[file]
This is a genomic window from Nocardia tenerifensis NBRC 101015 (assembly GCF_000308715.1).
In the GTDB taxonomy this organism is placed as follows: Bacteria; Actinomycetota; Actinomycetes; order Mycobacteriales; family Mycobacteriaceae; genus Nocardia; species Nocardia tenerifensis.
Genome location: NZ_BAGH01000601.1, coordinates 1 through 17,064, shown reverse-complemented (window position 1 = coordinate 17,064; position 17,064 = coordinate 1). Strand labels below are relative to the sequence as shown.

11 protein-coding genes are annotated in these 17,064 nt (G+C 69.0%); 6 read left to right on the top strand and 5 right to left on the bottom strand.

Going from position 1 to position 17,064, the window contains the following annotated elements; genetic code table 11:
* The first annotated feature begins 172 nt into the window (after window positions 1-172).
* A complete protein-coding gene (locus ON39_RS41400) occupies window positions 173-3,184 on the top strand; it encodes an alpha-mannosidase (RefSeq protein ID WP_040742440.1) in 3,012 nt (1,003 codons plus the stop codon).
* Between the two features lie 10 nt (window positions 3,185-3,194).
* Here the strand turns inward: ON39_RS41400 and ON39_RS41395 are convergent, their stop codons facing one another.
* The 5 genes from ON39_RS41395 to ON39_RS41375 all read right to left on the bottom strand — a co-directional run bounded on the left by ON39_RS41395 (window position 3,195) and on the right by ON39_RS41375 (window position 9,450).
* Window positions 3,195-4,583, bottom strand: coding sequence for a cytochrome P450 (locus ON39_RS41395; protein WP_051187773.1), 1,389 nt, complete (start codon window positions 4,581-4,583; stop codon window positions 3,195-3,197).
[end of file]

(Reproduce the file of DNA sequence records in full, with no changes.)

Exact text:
This is a genomic window from Nocardia tenerifensis NBRC 101015 (assembly GCF_000308715.1).
In the GTDB taxonomy this organism is placed as follows: Bacteria; Actinomycetota; Actinomycetes; order Mycobacteriales; family Mycobacteriaceae; genus Nocardia; species Nocardia tenerifensis.
Genome location: NZ_BAGH01000601.1, coordinates 1 through 17,064, shown reverse-complemented (window position 1 = coordinate 17,064; position 17,064 = coordinate 1). Strand labels below are relative to the sequence as shown.

11 protein-coding genes are annotated in these 17,064 nt (G+C 69.0%); 6 read left to right on the top strand and 5 right to left on the bottom strand.

Going from position 1 to position 17,064, the window contains the following annotated elements; genetic code table 11:
* The first annotated feature begins 172 nt into the window (after window positions 1-172).
* A complete protein-coding gene (locus ON39_RS41400) occupies window positions 173-3,184 on the top strand; it encodes an alpha-mannosidase (RefSeq protein ID WP_040742440.1) in 3,012 nt (1,003 codons plus the stop codon).
* Between the two features lie 10 nt (window positions 3,185-3,194).
* Here the strand turns inward: ON39_RS41400 and ON39_RS41395 are convergent, their stop codons facing one another.
* The 5 genes from ON39_RS41395 to ON39_RS41375 all read right to left on the bottom strand — a co-directional run bounded on the left by ON39_RS41395 (window position 3,195) and on the right by ON39_RS41375 (window position 9,450).
* Window positions 3,195-4,583, bottom strand: coding sequence for a cytochrome P450 (locus ON39_RS41395; protein WP_051187773.1), 1,389 nt, complete (start codon window positions 4,581-4,583; stop codon window positions 3,195-3,197).